The problem is that the politics are so fraught. It is very easy to regard the protesters on the Greek streets, as those here, as simply obstructionists screeching against the inevitable. And there is something pretty distasteful about a country which has grossly overspent, whose middle class evades their taxes, and whose political elite has bought votes through grossly inflating the public sector, now denying the right of their creditors to call in their loans.

One of the shortcomings of democratic politics in Europe brought out by this crisis is the extent to which citizens, having voted for governments on the basis that they were bringing wealth and growth, then declare that the elected politicians and their deeds are nothing to do with them. It's a sign of just how far parliaments and the people have grown apart. But then it is hard not to sympathise with ordinary Greeks, as ordinary British, who have paid their taxes, worked hard and are now being made to pay to bail out banks whose greed was responsible for the crisis in the first place. That is all the more so when every financial expert is telling you that the cuts demanded will never work and your sacrifice is quite fruitless.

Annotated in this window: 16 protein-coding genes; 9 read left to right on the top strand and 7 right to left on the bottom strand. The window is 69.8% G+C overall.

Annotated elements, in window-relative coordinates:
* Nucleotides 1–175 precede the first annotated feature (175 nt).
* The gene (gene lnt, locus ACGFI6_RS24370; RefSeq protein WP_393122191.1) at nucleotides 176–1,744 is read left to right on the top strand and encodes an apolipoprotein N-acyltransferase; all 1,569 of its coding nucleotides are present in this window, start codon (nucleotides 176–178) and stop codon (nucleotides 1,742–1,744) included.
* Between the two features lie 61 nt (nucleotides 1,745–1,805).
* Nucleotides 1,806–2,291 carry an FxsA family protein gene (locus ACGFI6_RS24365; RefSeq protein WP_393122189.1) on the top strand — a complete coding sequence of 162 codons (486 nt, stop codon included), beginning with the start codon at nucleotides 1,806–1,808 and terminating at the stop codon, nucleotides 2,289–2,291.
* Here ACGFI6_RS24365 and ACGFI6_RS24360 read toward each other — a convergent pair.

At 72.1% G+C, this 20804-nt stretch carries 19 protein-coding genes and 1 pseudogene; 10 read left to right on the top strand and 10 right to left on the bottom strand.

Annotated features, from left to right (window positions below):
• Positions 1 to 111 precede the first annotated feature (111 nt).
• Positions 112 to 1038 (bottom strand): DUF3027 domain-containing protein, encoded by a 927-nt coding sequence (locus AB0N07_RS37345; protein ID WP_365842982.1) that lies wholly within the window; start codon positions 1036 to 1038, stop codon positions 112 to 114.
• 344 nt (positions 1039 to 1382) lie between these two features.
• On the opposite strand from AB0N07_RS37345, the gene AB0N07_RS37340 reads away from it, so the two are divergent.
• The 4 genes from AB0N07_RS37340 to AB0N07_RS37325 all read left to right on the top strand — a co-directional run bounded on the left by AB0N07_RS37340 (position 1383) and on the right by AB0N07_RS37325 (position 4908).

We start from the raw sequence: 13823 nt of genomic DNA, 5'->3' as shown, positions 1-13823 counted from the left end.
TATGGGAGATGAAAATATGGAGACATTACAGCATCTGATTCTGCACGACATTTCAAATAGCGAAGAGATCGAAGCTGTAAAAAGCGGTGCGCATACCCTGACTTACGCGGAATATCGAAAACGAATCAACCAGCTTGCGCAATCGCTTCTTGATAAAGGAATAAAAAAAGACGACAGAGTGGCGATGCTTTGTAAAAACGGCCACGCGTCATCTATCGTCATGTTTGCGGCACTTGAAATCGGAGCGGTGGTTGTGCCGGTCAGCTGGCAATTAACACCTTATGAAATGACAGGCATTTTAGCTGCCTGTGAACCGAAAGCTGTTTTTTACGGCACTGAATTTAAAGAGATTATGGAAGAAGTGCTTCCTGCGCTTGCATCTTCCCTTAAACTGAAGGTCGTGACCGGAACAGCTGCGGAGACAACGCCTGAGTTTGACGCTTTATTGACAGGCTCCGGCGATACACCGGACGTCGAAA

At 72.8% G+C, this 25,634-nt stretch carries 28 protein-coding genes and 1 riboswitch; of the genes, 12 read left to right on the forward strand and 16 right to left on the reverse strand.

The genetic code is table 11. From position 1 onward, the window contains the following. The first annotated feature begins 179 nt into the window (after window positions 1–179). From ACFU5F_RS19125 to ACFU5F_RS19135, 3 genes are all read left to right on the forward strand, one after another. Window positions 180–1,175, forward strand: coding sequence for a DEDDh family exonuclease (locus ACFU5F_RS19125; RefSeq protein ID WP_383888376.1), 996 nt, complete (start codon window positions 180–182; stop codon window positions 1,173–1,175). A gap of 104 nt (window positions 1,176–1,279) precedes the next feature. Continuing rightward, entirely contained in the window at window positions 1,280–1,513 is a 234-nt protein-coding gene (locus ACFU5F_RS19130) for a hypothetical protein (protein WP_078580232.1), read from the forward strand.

This crisis is not going to be sorted out until there is some reconnect between what governments are trying to do with bail-outs and enforced austerity measures and what their voters feel is fair. And that, in turn, requires some sharing of the pain between creditor and consumer.

To that extent, one has to respect the French – so roundly abused by the Germans as well as the British and the Americans – for trying to find some formula by which the bankers take a voluntary "haircut" by deferring repayment of a substantial part of their loans without triggering a formal default with all its legal implications.